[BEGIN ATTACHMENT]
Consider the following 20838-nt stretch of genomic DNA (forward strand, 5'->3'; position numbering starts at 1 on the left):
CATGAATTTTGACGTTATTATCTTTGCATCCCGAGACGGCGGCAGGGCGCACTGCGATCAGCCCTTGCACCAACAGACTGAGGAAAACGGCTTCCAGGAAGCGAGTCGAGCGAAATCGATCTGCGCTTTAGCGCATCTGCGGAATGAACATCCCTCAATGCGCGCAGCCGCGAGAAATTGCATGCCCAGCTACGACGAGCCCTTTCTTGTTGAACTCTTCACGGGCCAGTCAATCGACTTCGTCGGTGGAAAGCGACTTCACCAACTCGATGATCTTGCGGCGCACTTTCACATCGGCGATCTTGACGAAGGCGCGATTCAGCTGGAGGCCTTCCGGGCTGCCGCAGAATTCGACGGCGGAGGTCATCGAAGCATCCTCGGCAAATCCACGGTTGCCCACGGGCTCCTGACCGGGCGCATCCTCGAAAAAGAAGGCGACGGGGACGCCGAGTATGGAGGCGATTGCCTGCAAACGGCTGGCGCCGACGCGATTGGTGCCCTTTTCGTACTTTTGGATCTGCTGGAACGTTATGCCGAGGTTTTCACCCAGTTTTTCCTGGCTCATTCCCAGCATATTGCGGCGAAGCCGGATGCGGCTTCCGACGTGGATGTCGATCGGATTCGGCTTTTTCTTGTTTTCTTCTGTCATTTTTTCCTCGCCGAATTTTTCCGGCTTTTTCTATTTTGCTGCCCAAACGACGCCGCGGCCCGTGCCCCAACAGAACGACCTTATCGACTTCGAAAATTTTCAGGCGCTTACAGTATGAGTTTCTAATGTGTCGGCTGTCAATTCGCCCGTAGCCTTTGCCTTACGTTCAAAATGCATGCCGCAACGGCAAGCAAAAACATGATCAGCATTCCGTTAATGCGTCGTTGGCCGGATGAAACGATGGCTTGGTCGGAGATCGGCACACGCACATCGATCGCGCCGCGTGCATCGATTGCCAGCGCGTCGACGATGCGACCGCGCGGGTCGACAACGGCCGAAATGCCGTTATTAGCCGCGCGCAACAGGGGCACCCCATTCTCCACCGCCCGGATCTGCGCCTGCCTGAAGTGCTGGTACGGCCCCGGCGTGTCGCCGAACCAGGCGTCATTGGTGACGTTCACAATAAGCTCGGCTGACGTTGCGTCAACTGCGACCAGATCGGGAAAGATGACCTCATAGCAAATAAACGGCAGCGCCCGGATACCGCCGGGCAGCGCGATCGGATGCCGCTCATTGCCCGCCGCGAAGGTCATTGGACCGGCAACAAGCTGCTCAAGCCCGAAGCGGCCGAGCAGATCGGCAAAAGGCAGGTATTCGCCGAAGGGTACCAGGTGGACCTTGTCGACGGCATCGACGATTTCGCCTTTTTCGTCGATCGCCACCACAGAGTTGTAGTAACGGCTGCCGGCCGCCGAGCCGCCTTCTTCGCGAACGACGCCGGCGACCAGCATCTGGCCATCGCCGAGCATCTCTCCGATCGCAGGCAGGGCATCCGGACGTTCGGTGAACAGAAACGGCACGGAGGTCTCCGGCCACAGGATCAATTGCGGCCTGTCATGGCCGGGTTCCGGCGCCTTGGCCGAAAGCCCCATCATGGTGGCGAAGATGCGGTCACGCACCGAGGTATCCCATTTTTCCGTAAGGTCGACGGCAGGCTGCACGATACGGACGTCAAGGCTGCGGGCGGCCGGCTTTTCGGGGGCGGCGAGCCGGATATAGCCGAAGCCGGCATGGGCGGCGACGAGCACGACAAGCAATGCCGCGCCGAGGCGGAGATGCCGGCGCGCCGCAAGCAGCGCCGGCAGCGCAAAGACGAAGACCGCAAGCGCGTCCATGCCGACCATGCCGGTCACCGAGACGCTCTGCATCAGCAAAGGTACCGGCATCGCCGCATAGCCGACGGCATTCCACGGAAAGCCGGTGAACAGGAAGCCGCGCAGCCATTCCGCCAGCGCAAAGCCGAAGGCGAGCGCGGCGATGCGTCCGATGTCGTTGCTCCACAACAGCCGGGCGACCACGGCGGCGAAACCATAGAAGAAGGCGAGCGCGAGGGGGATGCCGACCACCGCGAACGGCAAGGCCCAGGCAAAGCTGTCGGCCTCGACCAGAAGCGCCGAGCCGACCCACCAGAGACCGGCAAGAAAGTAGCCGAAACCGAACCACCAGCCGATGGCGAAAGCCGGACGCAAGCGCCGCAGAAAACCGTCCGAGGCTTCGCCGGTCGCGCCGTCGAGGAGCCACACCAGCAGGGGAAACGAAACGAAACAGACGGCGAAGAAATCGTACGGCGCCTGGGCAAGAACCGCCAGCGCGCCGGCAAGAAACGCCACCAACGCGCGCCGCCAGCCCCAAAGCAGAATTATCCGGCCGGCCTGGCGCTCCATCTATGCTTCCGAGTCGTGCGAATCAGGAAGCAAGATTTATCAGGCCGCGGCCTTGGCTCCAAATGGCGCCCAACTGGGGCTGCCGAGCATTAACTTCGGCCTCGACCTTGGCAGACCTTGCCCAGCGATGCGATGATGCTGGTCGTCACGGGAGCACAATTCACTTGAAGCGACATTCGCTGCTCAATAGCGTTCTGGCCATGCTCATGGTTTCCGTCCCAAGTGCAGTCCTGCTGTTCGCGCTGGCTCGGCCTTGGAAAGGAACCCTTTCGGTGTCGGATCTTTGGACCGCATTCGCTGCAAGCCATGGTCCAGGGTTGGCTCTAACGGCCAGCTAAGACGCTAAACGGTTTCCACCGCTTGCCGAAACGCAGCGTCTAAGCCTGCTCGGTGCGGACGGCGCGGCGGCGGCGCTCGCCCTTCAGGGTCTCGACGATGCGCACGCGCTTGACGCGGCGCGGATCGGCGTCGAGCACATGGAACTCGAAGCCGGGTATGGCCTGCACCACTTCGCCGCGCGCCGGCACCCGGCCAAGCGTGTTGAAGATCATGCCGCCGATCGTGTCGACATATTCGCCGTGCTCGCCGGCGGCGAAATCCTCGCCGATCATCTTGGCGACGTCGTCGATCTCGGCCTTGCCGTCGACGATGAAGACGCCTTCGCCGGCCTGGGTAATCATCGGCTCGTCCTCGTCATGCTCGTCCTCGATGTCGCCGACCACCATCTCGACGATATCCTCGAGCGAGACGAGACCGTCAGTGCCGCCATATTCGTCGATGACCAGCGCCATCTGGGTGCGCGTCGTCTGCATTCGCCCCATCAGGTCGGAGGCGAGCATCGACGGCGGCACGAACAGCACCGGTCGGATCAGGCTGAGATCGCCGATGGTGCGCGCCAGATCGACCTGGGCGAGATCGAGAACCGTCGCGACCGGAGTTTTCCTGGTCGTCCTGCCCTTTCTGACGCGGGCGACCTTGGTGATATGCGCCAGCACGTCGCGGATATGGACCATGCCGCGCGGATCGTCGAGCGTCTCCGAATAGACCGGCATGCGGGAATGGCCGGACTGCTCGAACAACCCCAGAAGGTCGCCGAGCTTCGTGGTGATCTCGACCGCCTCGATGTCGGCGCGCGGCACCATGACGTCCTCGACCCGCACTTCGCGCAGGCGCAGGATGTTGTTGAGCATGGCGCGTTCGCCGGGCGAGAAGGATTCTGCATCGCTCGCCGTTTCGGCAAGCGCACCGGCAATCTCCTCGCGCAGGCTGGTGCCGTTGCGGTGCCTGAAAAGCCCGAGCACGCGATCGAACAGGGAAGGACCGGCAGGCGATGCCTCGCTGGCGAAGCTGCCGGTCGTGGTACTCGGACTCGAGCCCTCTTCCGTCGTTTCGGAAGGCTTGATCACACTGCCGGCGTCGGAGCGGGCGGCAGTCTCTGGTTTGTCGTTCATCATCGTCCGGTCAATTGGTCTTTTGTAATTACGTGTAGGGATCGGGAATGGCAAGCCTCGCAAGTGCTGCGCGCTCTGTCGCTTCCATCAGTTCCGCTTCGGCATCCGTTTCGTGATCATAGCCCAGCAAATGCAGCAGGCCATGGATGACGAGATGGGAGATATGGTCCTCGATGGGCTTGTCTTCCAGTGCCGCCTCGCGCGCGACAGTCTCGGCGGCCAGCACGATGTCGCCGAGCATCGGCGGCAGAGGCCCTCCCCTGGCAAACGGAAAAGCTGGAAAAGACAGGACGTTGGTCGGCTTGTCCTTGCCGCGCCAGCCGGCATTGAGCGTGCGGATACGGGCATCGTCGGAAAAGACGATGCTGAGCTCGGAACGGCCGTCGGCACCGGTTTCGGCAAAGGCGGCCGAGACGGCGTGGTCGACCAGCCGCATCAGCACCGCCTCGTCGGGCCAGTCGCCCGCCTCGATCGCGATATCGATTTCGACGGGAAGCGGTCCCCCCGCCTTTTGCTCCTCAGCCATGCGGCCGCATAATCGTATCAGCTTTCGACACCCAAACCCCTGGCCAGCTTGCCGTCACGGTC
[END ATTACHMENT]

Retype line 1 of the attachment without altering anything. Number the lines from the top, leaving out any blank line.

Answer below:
Consider the following 20838-nt stretch of genomic DNA (forward strand, 5'->3'; position numbering starts at 1 on the left):